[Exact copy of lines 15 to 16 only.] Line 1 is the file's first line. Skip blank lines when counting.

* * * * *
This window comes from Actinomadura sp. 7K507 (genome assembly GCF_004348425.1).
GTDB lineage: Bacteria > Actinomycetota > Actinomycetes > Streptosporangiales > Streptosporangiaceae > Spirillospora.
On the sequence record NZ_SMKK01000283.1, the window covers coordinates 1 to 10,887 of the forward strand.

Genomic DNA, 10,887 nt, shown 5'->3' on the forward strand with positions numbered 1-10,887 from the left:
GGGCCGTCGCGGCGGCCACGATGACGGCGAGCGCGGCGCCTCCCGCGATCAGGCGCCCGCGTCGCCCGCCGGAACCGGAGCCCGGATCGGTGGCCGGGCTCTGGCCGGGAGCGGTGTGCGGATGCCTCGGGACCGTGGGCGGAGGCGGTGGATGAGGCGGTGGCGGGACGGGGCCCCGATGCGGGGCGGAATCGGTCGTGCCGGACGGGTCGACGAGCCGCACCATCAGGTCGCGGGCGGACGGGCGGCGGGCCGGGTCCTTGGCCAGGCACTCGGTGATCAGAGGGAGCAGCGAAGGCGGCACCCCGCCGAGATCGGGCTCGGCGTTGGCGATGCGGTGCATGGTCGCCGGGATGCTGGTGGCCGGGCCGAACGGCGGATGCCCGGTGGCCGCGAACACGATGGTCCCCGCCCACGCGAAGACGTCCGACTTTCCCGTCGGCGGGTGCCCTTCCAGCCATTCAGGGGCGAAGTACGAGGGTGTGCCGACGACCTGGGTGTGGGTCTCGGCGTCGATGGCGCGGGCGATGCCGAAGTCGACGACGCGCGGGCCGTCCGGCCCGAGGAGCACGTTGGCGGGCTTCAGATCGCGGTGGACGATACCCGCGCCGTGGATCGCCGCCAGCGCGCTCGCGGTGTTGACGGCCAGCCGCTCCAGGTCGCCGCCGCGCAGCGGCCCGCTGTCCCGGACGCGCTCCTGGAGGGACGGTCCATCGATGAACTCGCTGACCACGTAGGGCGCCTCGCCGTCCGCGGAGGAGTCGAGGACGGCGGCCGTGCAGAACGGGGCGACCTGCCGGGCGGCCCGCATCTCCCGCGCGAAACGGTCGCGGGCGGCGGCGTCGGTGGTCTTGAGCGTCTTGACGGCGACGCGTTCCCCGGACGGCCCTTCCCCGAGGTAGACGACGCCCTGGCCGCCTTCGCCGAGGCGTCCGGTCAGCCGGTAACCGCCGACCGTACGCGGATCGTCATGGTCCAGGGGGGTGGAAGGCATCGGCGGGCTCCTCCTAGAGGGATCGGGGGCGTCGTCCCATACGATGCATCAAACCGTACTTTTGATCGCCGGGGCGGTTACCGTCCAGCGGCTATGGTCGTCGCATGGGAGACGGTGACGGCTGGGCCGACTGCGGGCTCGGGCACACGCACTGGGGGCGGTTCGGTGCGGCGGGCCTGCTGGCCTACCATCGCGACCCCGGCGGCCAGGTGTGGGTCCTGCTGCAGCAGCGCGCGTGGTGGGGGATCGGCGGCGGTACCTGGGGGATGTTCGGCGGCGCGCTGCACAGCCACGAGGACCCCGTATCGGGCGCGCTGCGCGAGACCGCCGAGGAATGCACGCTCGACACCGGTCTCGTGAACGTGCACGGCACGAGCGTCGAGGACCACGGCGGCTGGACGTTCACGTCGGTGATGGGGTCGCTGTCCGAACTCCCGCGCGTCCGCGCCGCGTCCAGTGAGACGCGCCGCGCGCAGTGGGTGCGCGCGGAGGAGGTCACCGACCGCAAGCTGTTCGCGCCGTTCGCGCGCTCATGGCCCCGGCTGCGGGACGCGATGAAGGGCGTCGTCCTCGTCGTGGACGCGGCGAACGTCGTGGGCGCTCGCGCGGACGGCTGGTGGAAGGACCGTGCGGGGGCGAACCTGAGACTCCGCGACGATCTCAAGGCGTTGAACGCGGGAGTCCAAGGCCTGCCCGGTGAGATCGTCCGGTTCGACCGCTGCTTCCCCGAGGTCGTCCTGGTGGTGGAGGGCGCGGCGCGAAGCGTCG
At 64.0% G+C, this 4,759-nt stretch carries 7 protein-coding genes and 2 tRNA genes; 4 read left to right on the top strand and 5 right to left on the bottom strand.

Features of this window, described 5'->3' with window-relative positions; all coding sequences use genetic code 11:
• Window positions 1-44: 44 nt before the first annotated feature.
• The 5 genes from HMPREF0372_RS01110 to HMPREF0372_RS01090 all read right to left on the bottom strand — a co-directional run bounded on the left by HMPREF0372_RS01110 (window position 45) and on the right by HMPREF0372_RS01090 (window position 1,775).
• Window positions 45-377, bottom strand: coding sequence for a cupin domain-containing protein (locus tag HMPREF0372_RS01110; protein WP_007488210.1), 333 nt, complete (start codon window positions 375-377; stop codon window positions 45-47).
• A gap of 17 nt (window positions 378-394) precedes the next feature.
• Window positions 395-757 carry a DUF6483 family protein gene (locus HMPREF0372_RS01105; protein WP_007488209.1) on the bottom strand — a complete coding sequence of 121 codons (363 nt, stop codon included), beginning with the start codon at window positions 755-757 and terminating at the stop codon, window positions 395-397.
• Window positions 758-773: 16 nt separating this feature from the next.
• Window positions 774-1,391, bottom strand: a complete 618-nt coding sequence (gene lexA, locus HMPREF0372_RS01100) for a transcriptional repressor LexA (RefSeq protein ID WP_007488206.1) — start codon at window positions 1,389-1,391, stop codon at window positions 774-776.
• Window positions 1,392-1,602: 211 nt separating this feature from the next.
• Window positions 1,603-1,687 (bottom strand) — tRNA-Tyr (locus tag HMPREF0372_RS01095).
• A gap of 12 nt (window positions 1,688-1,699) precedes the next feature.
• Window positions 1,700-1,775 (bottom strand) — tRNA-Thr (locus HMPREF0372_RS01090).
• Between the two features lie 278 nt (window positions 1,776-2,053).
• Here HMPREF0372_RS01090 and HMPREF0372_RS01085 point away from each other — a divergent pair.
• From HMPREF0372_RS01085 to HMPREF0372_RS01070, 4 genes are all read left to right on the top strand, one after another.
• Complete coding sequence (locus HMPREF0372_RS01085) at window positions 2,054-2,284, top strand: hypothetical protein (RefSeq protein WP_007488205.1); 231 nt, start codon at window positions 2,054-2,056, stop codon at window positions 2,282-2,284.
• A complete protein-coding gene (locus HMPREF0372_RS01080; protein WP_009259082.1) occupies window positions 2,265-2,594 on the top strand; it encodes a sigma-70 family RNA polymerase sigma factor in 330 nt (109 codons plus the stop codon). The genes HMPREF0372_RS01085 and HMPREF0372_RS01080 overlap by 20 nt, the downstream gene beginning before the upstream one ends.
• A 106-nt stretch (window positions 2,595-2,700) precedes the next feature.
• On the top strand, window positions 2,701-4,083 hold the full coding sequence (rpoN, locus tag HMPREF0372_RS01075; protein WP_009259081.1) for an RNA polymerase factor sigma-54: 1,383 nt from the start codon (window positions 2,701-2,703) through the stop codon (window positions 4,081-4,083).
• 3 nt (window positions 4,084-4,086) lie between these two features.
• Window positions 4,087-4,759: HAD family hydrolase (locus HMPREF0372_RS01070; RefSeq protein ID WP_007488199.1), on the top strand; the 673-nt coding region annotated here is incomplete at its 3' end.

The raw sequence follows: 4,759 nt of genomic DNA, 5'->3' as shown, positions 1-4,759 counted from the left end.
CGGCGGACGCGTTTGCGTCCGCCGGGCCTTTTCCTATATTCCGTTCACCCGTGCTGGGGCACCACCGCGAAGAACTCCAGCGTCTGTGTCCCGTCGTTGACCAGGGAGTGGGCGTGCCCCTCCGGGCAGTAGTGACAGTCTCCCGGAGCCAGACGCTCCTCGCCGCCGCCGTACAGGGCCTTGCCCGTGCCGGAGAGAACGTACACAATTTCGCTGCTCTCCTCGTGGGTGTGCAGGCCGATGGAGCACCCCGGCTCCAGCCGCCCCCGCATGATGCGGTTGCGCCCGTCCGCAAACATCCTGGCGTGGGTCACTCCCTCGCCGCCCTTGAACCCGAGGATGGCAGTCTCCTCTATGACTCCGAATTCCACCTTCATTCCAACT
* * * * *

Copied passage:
• Window positions 1,392-1,602: 211 nt separating this feature from the next.
• Window positions 1,603-1,687 (bottom strand) — tRNA-Tyr (locus tag HMPREF0372_RS01095).